Lately, computer security researchers have been pointing out the risks of software monoculture. The idea is that if everybody uses the same software product, then a single virtual pathogen can wipe out the entire population, like Dutch Elm Disease mowing down a row of identical trees. A more diverse population would better resist infection. While this basic observation is accurate, the economics of monoculture vulnerability are subtle. Let’s unpack them a bit.
First, we need to review why monoculture is a problem. The more common a product is, the more it will suffer from infection by malware (computer viruses and worms), for two reasons. First, common products make attractive targets, so the bad guys are more likely to attack them. Second, infections of common products spread rapidly, because an attempt to propagate to a new host is likely to succeed if a high fraction of hosts are running the targeted product. Because of these twin factors, common products are much more prone to malware problems than are rare products. Let’s call this increased security risk the “monoculture penalty” associated with the popular product.
The monoculture penalty affects the incentives of consumers, making otherwise unpopular products more attractive due to their smaller penalty. If this effect is strong enough, it will prevent monoculture as consumers protect themselves by shunning popular products. Often, however, this effect will be outweighed by consumers’ desire for compatibility, which has the opposite effect of making popular products more valuable. It might be that monoculture is efficient because its compatibility benefits outweigh its security costs. And it might be that the market will make the right decision about whether to adopt a monoculture.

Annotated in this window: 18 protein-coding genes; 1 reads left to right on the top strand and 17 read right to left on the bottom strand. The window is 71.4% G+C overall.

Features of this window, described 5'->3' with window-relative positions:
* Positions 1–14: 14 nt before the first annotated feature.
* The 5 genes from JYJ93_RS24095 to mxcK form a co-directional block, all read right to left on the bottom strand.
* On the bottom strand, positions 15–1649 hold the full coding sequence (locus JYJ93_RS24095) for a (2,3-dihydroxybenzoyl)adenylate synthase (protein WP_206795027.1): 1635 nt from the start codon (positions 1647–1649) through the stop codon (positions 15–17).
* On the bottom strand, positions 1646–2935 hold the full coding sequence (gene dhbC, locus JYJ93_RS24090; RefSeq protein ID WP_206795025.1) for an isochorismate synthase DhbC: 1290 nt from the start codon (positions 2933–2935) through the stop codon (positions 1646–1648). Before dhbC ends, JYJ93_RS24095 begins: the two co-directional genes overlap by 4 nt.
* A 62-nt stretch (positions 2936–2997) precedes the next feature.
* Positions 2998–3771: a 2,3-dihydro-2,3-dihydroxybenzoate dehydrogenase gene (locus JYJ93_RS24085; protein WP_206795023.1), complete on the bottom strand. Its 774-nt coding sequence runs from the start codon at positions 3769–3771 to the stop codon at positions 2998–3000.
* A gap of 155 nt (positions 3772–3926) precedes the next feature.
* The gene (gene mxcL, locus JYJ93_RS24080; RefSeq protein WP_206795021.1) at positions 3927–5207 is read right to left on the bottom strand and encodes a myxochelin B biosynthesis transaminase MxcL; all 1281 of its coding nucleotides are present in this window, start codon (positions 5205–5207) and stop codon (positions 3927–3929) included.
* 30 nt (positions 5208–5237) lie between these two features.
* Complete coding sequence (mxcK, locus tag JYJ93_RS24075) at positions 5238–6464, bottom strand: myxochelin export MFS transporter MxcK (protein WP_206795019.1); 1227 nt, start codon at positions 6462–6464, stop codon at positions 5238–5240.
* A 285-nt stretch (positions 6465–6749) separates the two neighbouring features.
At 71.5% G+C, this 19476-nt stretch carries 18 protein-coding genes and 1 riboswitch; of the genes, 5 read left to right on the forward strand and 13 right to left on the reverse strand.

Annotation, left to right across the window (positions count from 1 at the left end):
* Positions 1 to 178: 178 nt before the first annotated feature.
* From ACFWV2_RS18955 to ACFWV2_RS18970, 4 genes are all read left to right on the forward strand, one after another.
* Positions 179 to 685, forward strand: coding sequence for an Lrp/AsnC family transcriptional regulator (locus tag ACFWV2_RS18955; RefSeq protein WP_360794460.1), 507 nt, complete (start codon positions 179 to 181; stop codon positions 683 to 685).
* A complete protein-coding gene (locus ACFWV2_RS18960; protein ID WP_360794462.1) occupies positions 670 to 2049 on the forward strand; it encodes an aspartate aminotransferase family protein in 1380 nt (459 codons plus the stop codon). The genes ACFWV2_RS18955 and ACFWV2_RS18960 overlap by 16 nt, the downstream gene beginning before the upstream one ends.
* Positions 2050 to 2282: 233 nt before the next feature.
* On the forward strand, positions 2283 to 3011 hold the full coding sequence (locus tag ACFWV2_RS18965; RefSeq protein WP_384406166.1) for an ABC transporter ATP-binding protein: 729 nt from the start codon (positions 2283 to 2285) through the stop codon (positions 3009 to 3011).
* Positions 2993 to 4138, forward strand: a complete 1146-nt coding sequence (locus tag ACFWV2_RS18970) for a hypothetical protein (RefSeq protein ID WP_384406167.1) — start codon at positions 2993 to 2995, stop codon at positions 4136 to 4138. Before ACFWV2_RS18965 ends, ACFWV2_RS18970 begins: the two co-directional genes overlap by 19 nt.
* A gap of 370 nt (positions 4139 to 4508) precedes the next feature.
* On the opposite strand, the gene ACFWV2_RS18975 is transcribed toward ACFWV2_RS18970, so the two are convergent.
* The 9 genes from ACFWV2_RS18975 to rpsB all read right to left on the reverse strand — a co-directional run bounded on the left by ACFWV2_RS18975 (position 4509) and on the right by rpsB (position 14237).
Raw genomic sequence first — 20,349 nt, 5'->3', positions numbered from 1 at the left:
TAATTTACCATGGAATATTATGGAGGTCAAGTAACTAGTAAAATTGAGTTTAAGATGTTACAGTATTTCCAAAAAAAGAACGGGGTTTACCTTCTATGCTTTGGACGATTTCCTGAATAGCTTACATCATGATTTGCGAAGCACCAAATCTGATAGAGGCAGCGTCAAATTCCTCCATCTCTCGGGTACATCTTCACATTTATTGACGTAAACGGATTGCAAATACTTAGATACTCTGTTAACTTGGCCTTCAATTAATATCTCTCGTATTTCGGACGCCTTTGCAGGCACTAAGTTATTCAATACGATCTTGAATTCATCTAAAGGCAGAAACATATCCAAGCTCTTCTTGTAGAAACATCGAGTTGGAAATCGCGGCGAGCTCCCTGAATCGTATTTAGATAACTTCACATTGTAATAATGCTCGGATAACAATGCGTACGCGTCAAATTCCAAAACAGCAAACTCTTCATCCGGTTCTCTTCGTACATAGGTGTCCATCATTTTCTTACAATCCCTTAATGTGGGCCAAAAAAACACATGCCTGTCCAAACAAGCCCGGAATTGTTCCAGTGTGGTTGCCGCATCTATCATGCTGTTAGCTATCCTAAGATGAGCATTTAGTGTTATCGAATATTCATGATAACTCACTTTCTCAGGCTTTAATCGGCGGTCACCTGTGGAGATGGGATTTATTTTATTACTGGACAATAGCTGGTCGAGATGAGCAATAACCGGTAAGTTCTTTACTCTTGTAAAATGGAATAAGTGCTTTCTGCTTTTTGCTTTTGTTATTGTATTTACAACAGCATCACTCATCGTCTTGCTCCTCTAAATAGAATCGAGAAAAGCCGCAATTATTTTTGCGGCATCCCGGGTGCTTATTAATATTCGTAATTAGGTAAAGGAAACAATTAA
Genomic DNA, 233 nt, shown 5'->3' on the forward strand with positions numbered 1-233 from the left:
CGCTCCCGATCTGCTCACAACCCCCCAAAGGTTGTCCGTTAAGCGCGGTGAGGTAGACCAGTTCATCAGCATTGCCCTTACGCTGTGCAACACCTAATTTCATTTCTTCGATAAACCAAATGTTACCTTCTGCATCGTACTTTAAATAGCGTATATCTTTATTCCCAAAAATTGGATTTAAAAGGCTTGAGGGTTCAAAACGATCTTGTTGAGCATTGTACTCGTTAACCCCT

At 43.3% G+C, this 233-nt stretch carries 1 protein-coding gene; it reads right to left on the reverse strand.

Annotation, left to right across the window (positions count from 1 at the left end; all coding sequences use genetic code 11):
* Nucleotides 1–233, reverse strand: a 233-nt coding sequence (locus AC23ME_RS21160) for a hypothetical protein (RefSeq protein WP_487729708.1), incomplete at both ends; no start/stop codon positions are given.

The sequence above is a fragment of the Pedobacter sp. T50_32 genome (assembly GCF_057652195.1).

Or maybe not. At least three factors confound this analysis. First, monoculture is often another word for monopoly, and monopolists behave differently, and often less efficiently, than firms in competitive markets.
Second, if you decide to adopt a popular product, you incur a monoculture penalty. Of course, you take that into account in deciding whether to do so. But in adopting the popular product, you also increase the monoculture penalties paid by other people – and you have no incentive to avoid this harm to others. This externality will make you too eager to adopt the popular product; and there is no practical way for the other affected people to pay you to protect their interests.
Third, it may be possible to have the advantages of compatibility, without the risks of monoculture, thereby allowing users to work together while suffering a lower monoculture penalty. Precisely how to do this is a matter of ongoing research.
This looks like a juicy problem for some economist to tackle, perhaps with help from a techie or two. A model accounting for the incentives of consumers, producers, and malware authors might tell us something interesting.